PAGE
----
Monday, January 16, 2012

Scream (1981) - 1/5

I am not a personal fan of the post-modern slasher era of films jump-started by Wes Craven's 1996 hit "Scream" so it would give me great gratification to tell people that a little seen 1981 slasher that shares it name sake is much better... but I would be lying. This "Scream" is wretchedly written and filmed stalk and slash that I would even go as far to say is the worst slasher from the golden era of the genre that I've seen, even eclipsing such turds as "The Forest" and "Don't Go in the Woods".

We are introduced to a group of hikers canoeing to an abandoned ghost town where they decide to spend the night. Since we know this is a slasher it's safe to assume a killer starts knocking them off one by one.

"Scream" was originally filmed in 1981 as "The Outing" but didn't get wide release until four years later under it's rechristened title. Why is this? Could it be that it sucks? Well if you guessed that then you hit the nail on the head as "Scream" is a horribly written and directed by Bryon Quisenberry who's effort gives the impression of just 'winging it'.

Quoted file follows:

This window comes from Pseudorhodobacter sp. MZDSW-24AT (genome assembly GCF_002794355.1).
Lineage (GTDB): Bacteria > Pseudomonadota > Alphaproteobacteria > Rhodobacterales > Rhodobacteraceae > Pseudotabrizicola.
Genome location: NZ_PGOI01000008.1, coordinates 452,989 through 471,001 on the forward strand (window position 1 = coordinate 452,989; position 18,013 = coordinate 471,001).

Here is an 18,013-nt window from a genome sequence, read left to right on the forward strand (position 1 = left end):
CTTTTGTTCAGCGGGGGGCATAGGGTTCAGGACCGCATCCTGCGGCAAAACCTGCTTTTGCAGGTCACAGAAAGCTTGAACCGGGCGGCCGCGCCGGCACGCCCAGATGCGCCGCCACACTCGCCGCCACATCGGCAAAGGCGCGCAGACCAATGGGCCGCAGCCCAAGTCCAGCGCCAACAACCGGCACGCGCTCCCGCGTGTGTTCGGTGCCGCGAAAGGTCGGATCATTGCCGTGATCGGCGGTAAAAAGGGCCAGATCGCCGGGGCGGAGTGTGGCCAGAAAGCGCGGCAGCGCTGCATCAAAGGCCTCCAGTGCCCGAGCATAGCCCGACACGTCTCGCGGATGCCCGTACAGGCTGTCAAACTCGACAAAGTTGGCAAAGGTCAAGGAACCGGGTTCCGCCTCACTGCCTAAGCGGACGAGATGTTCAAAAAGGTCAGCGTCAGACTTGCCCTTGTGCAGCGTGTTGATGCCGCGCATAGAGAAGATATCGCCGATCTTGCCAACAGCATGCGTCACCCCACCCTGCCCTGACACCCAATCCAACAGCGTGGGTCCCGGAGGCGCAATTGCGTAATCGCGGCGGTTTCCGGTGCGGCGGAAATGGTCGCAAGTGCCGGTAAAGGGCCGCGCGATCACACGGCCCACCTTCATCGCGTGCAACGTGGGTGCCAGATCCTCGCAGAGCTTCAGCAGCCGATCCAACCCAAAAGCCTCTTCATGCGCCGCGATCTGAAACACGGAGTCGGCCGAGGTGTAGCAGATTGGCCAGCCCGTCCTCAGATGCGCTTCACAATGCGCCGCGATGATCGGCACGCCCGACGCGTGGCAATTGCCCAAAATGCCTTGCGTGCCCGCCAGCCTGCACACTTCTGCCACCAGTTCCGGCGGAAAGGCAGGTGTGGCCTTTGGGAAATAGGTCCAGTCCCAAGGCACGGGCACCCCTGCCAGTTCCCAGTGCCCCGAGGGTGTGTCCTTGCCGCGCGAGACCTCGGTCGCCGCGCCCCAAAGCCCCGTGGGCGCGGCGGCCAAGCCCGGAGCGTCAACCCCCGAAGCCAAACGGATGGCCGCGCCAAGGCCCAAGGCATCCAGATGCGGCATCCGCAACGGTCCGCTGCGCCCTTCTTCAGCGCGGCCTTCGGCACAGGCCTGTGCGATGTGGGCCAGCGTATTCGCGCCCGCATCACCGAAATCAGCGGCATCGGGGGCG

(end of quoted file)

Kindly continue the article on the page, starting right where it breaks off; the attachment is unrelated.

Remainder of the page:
First of all the characters are never established or developed and make some of the most insane, unorthodox decisions known to man. If there's a killer stalking the group then why do they all seem to wander out alone in the middle of the night? Brian Quesenberry also gives the film a slow pace with silted editing and long, boring panning shots. To top it off he never reveals who doing the killing or the motive behind his murders. He tries with a lame potential explanation given by stranger Woody Strode, who wonders into town, but his explanation falls flat and is completely pointless.

With all this other crummy film-making gunking up the screen, at least the film would have slasher essentials like gore and nudity right? WRONG! All the killings are nearly bloodless and most are even off screen. Boobs, another necessity of slashers, are also in zero supply.

"Scream" has a reputation for being one of the worst slashers from the golden era and it lives up to its dire reputation. At least "The Forest" had unintentional laughs and "Don't Go in the Woods" had gore and nudity. All of those ingredients, along with proficient film-making, are lacking in "Scream" only making it extremely boring and overall poor excuse for a horror film. Only watchable for the most hardcore slasher fans. Also released on DVD in a double feature "The Barn of the Naked Dead."

Written By Eric Reifschneider

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